A lot of the time, when people start planning their weight loss journey, they focus too much on exercise without really knowing if what they are planning on doing is going to be any good for them.

Although for the majority of people working out will support their weight loss efforts, for a fairly large portion of the population (especially menopausal women) this isn’t always true.

Over the past few weeks I have been talking to a lot of women going through their midlife. They all said that they were making the most of the lockdown by ramping up their exercise efforts and doing HIIT workouts but they weren’t seeing any results. 

This frustrates them and makes them want to give up on exercise altogether.

The main issue here is that, like diets, most workouts will be beneficial to everyone “straight out of the box” but will soon stop giving results if your metabolism doesn’t like them. 

In fact, in some cases, the same workouts backfire in spectacular fashion and instead of helping you balance your metabolism they upset it to the point where you start gaining weight instead of losing it.

You see the metabolism is non-linear and unpredictable.

Therefore you can rely on it to be unreliable when it comes to calculating the effects of exercise on your calories expenditure for the day. 

The most popular way to try and predict the effect of exercise on your calories expenditure is the same model used by most online calories counters. 

You take the calories you need to survive on a day to day basis (BMR = Basal Metabolic Rate), then you add the calories that you consume and then you subtract what you burn through exercise to create a deficit.

For example:

Your BMR is 2,000 KCal / day

You eat 2,000 KCal

Intake from food 2,000 KCal – BMR 2,000 KCal = 0 –>  nothing changes, your weight remains the same.

If you then subtract a further 500 KCal from exercise you expect to end up with a negative balance.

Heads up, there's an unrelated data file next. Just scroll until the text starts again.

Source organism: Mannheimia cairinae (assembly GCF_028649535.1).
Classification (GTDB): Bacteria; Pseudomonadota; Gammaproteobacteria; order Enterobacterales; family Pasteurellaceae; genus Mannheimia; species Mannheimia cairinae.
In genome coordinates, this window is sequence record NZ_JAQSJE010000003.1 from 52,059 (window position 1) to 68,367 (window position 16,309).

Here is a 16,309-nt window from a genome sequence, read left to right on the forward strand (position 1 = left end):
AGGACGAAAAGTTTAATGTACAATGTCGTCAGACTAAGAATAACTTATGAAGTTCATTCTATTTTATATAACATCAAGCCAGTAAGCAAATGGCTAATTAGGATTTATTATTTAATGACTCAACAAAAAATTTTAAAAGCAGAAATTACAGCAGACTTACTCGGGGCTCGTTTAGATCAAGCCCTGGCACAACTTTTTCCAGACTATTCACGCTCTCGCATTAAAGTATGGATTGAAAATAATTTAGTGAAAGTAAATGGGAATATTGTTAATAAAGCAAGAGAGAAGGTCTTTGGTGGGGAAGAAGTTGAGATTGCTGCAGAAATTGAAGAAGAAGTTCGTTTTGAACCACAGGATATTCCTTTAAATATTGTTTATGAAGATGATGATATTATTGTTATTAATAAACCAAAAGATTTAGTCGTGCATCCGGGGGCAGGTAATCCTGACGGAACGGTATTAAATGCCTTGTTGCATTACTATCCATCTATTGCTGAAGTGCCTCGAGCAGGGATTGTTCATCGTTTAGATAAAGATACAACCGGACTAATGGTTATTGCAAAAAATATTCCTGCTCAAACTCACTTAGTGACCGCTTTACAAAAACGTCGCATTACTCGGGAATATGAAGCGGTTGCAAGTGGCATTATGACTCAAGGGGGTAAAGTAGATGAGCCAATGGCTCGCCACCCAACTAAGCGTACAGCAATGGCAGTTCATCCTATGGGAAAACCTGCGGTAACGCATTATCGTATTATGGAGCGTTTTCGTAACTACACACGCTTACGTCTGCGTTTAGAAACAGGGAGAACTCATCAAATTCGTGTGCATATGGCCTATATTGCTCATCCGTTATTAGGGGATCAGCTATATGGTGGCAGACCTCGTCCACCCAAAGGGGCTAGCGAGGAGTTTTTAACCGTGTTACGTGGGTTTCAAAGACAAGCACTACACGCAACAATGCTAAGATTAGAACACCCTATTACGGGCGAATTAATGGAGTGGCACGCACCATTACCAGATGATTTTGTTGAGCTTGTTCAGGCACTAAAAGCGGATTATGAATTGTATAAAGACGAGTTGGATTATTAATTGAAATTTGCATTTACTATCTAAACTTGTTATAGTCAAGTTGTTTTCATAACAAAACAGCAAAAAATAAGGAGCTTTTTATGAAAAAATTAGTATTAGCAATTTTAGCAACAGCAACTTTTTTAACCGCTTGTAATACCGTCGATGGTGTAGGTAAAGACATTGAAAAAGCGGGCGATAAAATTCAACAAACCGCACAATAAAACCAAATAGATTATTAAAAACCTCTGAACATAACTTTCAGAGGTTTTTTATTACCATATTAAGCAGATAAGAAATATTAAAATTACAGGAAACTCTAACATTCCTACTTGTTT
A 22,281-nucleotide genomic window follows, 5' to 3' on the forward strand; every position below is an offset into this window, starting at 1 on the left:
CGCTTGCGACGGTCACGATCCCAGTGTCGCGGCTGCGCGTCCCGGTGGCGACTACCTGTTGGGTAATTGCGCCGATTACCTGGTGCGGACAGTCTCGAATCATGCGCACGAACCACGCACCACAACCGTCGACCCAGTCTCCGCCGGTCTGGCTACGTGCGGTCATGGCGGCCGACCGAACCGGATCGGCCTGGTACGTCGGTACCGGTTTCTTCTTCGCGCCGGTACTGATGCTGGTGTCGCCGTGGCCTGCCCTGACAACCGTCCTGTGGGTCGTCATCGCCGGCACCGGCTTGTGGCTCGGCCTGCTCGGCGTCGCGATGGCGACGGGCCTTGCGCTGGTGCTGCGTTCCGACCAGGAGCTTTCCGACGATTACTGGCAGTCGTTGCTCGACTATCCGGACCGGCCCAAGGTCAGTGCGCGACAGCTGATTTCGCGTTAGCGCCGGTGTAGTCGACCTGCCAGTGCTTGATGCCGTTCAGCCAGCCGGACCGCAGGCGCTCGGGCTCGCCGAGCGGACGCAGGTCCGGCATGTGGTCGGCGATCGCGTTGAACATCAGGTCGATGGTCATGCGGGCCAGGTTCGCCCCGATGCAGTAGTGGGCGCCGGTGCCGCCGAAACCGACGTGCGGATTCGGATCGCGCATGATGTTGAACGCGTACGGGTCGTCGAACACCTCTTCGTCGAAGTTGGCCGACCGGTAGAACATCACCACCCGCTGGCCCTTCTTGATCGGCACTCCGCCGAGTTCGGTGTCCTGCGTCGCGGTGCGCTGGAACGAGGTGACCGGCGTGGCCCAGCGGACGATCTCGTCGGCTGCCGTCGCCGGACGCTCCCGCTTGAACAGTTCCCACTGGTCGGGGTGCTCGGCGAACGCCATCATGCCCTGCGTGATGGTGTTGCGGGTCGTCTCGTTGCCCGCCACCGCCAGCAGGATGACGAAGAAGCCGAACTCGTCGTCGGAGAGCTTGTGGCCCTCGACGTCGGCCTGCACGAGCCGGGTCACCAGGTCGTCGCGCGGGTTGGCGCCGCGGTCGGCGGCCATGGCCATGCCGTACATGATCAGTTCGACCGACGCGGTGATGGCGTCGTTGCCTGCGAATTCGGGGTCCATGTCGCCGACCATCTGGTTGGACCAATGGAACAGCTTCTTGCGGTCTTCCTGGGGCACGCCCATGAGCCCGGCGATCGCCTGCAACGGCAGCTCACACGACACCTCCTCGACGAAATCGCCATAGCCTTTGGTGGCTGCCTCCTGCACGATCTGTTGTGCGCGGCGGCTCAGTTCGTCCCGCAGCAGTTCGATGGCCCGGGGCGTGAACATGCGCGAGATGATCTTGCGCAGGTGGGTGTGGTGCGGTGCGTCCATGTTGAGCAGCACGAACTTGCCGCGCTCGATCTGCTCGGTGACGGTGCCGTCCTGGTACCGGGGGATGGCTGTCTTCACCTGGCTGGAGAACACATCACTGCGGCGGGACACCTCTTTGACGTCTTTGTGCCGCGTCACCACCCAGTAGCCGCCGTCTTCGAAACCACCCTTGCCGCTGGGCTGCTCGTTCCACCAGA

Except it doesn’t always work like that.

Calories Counter App

Recent research shows that for some people the metabolism follows a constrictive model, i.e. when you burn 500 KCal exercising it reduces the BMR by 3-400 KCal, so in reality you have only created a 1-200 KCal deficit.

You can easily wipe this out by eating an extra spoon of almond butter or a portion of crisps.

KCal in = 2000 – BMR 1600 = 400 KCal – Exercise 500 = -100 KCal deficit

You can read the research here (it’s a free article): https://buff.ly/2z13AWk

But wait! There’s more…  😉

For some people the metabolism throws a different curveball: when they exercise it makes them crave highly palatable foods rich in salt, sugar, fats and even alcohol. In other words, exercise drives them to overeat.

Another recent study carried out on post-menopausal women who took part in intense aerobic workouts showed that although all of them experienced changes in body composition, over a quarter of participants gained weight as a result of exercising.

This was the result of the combined effect of the metabolism working in a constrictive way plus overeating.

These women would have been better off NOT exercising at all!

You can read the full study here (it’s another free article): https://buff.ly/36VDwrT

These unexpected responses are usually the consequence of over exercising, so knowing what to do and when to stop exercising is key when planning your weight loss journey.

The worst type of exercise for weight loss, especially for women going through midlife, is long duration steady cardio because it can cause your hunger to increase.

And to be clear I am talking about running on the treadmill for hours, spending 10 minutes on every cardio machine your gym owns, or the usual cardio based classes you get at most gyms that last an hour or so.

Some of these classes will be advertised as HIIT and most people will sign up because they believe they will help them lose weight. Unfortunately, they simply go on for too long and, unless they are one part of a comprehensive exercise plan, they will hinder more than help. 

But they are fun, I get it. 

The trick is to be aware of the consequences and what issues they may arise if you take part so you are prepared.

To avoid triggering unwanted responses it’s best to stick with:

👉 short duration HIIT workouts (HIIT workouts will stimulate hunger after an hour or so)

👉 short duration but intense weight lifting sessions (these can also stimulate hunger)

👉 leisurely walking (this is more or less neutral in terms of increasing hunger)

Hope this doesn’t confuse matters too much 😎

As always if you need support with creating a personalised plan that will work for you simply reach out.

My 12 week coaching program will help you reclaim control of your body, stop the middle age spread so you feel ageless as you enter the best years of your life yet.

I will help you understand what’s keeping you stuck in a place where you are unhappy and how you can manage your metabolism so you can finally see the results you want and feel confident. 

It’s all about reinventing your life through little changes that can have a big impact.

It all starts with a chat.

Book here 👇👇

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